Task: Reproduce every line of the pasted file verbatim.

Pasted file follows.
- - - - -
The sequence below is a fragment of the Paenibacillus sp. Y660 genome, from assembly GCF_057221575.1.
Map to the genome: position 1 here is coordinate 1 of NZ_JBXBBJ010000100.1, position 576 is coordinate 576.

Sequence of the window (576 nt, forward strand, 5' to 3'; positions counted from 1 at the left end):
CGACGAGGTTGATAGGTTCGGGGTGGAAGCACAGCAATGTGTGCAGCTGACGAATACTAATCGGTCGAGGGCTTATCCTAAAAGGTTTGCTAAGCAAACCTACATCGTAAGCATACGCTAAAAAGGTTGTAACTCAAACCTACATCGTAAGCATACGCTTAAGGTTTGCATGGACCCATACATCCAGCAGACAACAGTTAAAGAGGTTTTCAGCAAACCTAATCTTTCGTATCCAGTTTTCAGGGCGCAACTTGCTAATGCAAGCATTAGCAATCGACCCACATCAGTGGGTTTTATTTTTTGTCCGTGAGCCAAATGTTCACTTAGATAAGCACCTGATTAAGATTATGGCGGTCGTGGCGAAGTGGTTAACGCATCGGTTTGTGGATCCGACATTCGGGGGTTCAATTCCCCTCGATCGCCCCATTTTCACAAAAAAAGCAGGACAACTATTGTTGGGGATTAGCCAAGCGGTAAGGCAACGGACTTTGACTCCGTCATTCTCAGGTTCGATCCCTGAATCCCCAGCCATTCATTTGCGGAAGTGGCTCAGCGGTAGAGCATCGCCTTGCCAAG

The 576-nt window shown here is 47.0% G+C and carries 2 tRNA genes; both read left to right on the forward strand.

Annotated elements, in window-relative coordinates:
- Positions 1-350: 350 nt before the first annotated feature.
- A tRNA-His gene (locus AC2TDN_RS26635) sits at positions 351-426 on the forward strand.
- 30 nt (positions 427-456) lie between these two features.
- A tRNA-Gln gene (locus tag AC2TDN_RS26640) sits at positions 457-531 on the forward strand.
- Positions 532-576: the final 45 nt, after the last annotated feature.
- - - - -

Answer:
The sequence below is a fragment of the Paenibacillus sp. Y660 genome, from assembly GCF_057221575.1.
Map to the genome: position 1 here is coordinate 1 of NZ_JBXBBJ010000100.1, position 576 is coordinate 576.

Sequence of the window (576 nt, forward strand, 5' to 3'; positions counted from 1 at the left end):
CGACGAGGTTGATAGGTTCGGGGTGGAAGCACAGCAATGTGTGCAGCTGACGAATACTAATCGGTCGAGGGCTTATCCTAAAAGGTTTGCTAAGCAAACCTACATCGTAAGCATACGCTAAAAAGGTTGTAACTCAAACCTACATCGTAAGCATACGCTTAAGGTTTGCATGGACCCATACATCCAGCAGACAACAGTTAAAGAGGTTTTCAGCAAACCTAATCTTTCGTATCCAGTTTTCAGGGCGCAACTTGCTAATGCAAGCATTAGCAATCGACCCACATCAGTGGGTTTTATTTTTTGTCCGTGAGCCAAATGTTCACTTAGATAAGCACCTGATTAAGATTATGGCGGTCGTGGCGAAGTGGTTAACGCATCGGTTTGTGGATCCGACATTCGGGGGTTCAATTCCCCTCGATCGCCCCATTTTCACAAAAAAAGCAGGACAACTATTGTTGGGGATTAGCCAAGCGGTAAGGCAACGGACTTTGACTCCGTCATTCTCAGGTTCGATCCCTGAATCCCCAGCCATTCATTTGCGGAAGTGGCTCAGCGGTAGAGCATCGCCTTGCCAAG

The 576-nt window shown here is 47.0% G+C and carries 2 tRNA genes; both read left to right on the forward strand.

Annotated elements, in window-relative coordinates:
- Positions 1-350: 350 nt before the first annotated feature.
- A tRNA-His gene (locus AC2TDN_RS26635) sits at positions 351-426 on the forward strand.
- 30 nt (positions 427-456) lie between these two features.
- A tRNA-Gln gene (locus tag AC2TDN_RS26640) sits at positions 457-531 on the forward strand.
- Positions 532-576: the final 45 nt, after the last annotated feature.